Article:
On the Isle of Man, even a short name can have a long story behind it. Take, for example, the name Leece.
It may come as a surprise to learn that the name is a shortened form of a Gaelic surname meaning “son of the servant of Christ” – Mac Guilley Yeesey!
Most Manx surnames come to us from Gaelic, Norse or English sources, and time has not always been kind to them. The language shift from Manx toEnglish, in particular, worked some remarkable changes on surnames, with “Leece” being a good example.
In this case, the original name would be pronounced (more or less) “mak-uh-lees-uh.”
Early written forms include Mac ilest (1550), Mac Leece (1600), and Mc y leese (c. 1750). We find it shortened to Leece by 1782.
In Ireland and Scotland the name would be written Mac Giolla Iosa, and it is found in Ireland and Scotland toady as both MacAleese and Gillies.
Names identifying the bearer as a servant or devotee of a saint were popular among our Manx forebearers. This was true throughout the Gaelic-speaking world. Another name of this type is Looney, or Lewney.
Early written forms of this name include Mac Lawney (1504), and Lownye (1540). Lewney was recorded as long ago as 1623, and Looney from 1644. The original Manx form of the name would be Mac Guilley Dhoonee, which means “son of the servant of the Lord” (God – Dominus).
Mac Guilley Dhoonee was compressed phonetically into “Muckil-loon-ee” and eventually “Looney,” much as the Irish name Mac Giolla Domhnaigh — the same name — was rendered into “MacIldowney” or “Downey” in English, a clipped version of the original Gaelic name.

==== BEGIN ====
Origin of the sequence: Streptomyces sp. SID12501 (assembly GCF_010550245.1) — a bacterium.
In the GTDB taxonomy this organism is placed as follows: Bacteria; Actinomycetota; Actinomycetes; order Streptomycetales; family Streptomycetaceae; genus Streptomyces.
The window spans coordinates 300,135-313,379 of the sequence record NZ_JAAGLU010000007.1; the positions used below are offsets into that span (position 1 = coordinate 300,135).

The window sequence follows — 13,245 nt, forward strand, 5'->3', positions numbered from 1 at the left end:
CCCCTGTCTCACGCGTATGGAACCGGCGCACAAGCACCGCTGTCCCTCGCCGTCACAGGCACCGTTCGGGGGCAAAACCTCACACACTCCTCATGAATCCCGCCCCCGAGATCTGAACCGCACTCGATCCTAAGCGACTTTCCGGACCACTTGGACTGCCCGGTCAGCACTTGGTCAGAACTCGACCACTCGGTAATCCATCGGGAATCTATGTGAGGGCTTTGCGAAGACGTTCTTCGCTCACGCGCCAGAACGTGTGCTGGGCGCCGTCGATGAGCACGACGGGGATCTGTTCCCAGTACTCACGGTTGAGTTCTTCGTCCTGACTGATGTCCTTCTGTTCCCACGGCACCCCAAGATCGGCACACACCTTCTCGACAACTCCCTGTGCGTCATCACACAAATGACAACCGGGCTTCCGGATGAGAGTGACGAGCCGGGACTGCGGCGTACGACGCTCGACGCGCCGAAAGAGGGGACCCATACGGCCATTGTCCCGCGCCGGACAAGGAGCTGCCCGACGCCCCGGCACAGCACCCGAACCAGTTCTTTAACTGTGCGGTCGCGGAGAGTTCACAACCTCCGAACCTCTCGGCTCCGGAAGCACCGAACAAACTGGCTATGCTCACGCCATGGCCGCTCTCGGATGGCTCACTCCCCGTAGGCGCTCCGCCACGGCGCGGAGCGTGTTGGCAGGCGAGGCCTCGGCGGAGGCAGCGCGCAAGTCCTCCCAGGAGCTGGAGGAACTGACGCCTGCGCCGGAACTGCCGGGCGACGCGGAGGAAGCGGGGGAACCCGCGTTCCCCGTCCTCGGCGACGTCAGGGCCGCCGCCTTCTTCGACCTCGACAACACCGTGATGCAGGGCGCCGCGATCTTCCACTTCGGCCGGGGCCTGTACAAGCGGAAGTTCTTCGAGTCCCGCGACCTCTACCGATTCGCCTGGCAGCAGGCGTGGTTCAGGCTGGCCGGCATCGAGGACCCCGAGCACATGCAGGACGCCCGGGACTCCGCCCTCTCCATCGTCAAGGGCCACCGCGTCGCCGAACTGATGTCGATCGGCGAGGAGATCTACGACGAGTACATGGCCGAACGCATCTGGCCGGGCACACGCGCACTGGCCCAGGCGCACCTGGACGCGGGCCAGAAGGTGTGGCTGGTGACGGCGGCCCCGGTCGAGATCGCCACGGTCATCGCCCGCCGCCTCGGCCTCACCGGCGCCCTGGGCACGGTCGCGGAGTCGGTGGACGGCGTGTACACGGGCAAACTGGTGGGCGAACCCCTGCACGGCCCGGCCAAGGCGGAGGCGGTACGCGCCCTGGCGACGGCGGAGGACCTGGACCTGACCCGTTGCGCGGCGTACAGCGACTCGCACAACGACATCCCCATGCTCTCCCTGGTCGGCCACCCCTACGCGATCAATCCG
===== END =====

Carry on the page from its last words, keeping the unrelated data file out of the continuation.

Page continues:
A similar prefix to Mac Guilley is Myl- or Myle, as in Mylcharaine, “son of the servant of St. Kieran,” or Mylechreest. “Myle” is related to the Irish “Maol” meaning “tonsured,” though it’s been argued that it could also be a contraction of “Mac Guilley.”
There are plenty of “Mac” and even some “O” names on Man, though it might be hard to spot them. They’re often disguised by “C,” “K” and “Q.”
Collister, for example, is Mac Alasdair; Karagher, Mac Fhearchair; and Quiggin, Mac Uiginn. (In Ireland, Ó hUiginn is translated as “Higgins”.)
In some cases the “O,” which means “descended from,” was simply dropped, as in Gelling – originally Ó Gealáin (descendent of the small bright one) – and Knowles, remarkably Englished from Ó Tnúthghail!
The Gaelic name was roughly pronounced “Nole” or “Noole,” and the “s” at the end of Knowles is all that is left of the hybrid “Tnúthghail-son.”
Interested in the origin of your Manx surname? The Manx Note Book has a good list of resources online.